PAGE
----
Chapter 10 What About Style

Writing With Style

  • What constitutes a smartly chosen writing style depends on the rhetorical situation
  • We define style as "thoughtful flexibility" (the ability to adapt our voice, word choice, sentence structure, rhetorical effects, and document design to different situations, expectations, or demands

Scholarly Style

  • The universal rule for good style is for it to seem deliberate, with every word and sentence carefully chosen for its particular audience, purpose and situation
  • Effective scholars try to write compelling prose that cannot possibly be misunderstood

Higher Order and Later Order Concerns

  • Scholars typically concentrate on big-picture concerns in early drafts and more minute concerns later
  • Revision focuses on higher order concerns (focus, development, organization, and whether our ideas make sense)
  • Later concerns include grammar, punctuation, etc.

Three Reasons Not To Worry About Polishing Your Prose Until You Have Your Ideas Carved Out

  1. Perfectionism can cause writer's block
  2. Polishing can waste time and energy
  3. Editing while drafting is less effective (difficult to concentrate on everything at once)


  • Refer to sentence-level concerns, which include spelling, punctuation, capitalization, grammar, and usage
  • Errors - significantly affect the meaning, add confusion, diminish credibility
  • Grammar - involves the rules for how we use language traditionally or formally
  • Usage - how most people actually use language in everyday conversations
  • Punctuation - make our writing more readable; prevent confusion and reading fatigue by correctly punctuating sentences; helps communicate clearly (emphasize our argument and persuade readers subtly; create a spectrum of connections between ideas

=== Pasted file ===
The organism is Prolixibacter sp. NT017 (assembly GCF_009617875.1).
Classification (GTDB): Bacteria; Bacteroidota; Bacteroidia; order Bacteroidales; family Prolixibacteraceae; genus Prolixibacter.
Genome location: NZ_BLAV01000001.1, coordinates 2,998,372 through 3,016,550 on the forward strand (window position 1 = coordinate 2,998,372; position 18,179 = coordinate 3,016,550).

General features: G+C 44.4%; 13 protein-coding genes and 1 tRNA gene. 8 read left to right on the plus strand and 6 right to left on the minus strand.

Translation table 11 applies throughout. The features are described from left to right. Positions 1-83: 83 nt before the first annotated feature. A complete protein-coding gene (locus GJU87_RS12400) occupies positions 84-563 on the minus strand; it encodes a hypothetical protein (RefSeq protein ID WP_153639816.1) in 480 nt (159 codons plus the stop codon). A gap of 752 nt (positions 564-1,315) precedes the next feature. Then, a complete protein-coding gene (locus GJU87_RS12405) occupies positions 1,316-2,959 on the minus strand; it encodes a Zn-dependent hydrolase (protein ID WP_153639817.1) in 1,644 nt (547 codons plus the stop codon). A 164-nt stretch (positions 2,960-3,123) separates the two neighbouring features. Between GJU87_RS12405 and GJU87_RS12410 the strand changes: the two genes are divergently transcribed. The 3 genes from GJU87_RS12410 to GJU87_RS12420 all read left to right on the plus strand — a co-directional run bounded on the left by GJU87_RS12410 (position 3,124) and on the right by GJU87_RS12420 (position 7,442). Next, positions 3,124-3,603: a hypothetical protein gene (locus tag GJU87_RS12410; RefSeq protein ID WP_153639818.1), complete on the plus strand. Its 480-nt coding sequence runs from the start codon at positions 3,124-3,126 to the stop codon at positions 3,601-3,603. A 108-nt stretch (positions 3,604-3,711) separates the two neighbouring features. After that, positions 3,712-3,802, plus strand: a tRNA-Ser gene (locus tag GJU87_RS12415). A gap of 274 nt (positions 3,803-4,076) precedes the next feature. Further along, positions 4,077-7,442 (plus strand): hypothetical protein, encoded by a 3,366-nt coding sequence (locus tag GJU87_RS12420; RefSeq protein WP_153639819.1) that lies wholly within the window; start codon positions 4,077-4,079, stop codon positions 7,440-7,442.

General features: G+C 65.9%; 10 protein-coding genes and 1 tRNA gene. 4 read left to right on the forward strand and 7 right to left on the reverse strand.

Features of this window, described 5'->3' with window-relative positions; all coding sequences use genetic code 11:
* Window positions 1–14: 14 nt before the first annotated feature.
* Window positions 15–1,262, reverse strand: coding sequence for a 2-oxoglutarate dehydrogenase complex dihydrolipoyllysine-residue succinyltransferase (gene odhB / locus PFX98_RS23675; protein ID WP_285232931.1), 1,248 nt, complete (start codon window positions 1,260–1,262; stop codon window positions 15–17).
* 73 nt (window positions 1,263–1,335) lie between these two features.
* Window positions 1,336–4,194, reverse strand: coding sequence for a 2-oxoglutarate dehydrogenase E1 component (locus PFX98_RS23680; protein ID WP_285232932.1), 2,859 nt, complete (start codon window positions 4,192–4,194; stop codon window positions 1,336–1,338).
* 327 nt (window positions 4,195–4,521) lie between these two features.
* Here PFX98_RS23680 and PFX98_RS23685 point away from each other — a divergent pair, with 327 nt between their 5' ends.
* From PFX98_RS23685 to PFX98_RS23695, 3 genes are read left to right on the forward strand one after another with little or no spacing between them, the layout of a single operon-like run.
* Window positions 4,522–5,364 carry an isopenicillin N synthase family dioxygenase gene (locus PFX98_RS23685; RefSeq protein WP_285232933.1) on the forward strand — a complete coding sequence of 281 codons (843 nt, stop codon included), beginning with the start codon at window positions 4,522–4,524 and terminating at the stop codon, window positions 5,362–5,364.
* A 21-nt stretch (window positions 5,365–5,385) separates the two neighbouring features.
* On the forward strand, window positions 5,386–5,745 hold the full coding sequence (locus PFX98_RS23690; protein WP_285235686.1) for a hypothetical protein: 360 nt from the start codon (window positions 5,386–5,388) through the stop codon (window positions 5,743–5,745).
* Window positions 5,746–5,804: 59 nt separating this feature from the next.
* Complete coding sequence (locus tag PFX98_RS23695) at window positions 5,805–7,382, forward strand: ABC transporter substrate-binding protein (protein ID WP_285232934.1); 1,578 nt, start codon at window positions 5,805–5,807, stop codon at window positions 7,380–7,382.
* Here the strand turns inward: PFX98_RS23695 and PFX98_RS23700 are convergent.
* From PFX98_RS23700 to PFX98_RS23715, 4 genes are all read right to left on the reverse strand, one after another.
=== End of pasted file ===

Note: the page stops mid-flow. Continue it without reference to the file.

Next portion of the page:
• Intentional Errors - bend or break the mechanical rules for effect; use incomplete sentences, extra punctuation, or one-word answers because the prose reads better with the intentional error; some errors enhance the meaning or clarity of our message


  • Scholarly writing often employs active voice, where the doer of the action (subject) comes before the object
  • Passive voice reverses the sentence order, placing the object before the verb and subject
  • Many readers prefer active voice because it's clearer and easier to read

Clarity and Vividness

  • The point of writing is to communicate (if our style interferes with out ability to communicate, we've adopted the wrong style)
  • To avoid an overly academic, pretentious style, consider using strong verbs
  • Less can be more
  • Vivid and precise language - helps incorporate details into your writing that help readers feel, see, and experience your message

Creative Choices We Make To Improve Style

  • Imitation - useful technique for learning to write (imitating order writers whom you admire)
  • Sentence Variation - writing multiple versions of a sentence
    • Rhetorical variation: change the audience, purpose, or context
    • Amplification: elaborate, exaggerate, or use analogy, metaphor, or simile
    • Linguistic variation: substitute vocabulary or rearrange the order
    • Genre translation: rewrite the sentence in verse, or as a Tweet
  • Figure of Speech - use metaphors and analogies to introduce radically new concepts to each other or to explain specialized ideas to nonscientists; can create fresh understanding and even be used beyond the sentence level as argumentative techniques

Visual Design

  • Carefully crafted visual elements can help use compose arguments in clear, vivid, and compelling ways; helps us present information, but it can itself become part of the message

Writing in Digital Space (online)

  • Less is more; keep it simple and remember what we know about rhetoric: design with audience and purpose in mind
  • Writing online is difference because: it's hypertextual (Internet facilitates foraging more than careful reading), it's always public, audiences move quickly, the Web is big and noisy (it's hard to be heard)

Proofreading and Editing

  • Reading your writing aloud is a very effective technique that doesn't require much expertise but yields great results; hearing your own sentences can help you better imagine how your reader will experience your writing
  • Reviewing With Others - check whether your main points come across clearly
  • Use Technology - spell-checking tools; think carefully before you take your word processor's advice

Developing More Style

  • Good writing connects with its reader
  • Successful writers never stop collecting and perfecting their toolkit of writing skills and knowledge; grow through continued practice
  • Always reader as a writer and Always write as a reader
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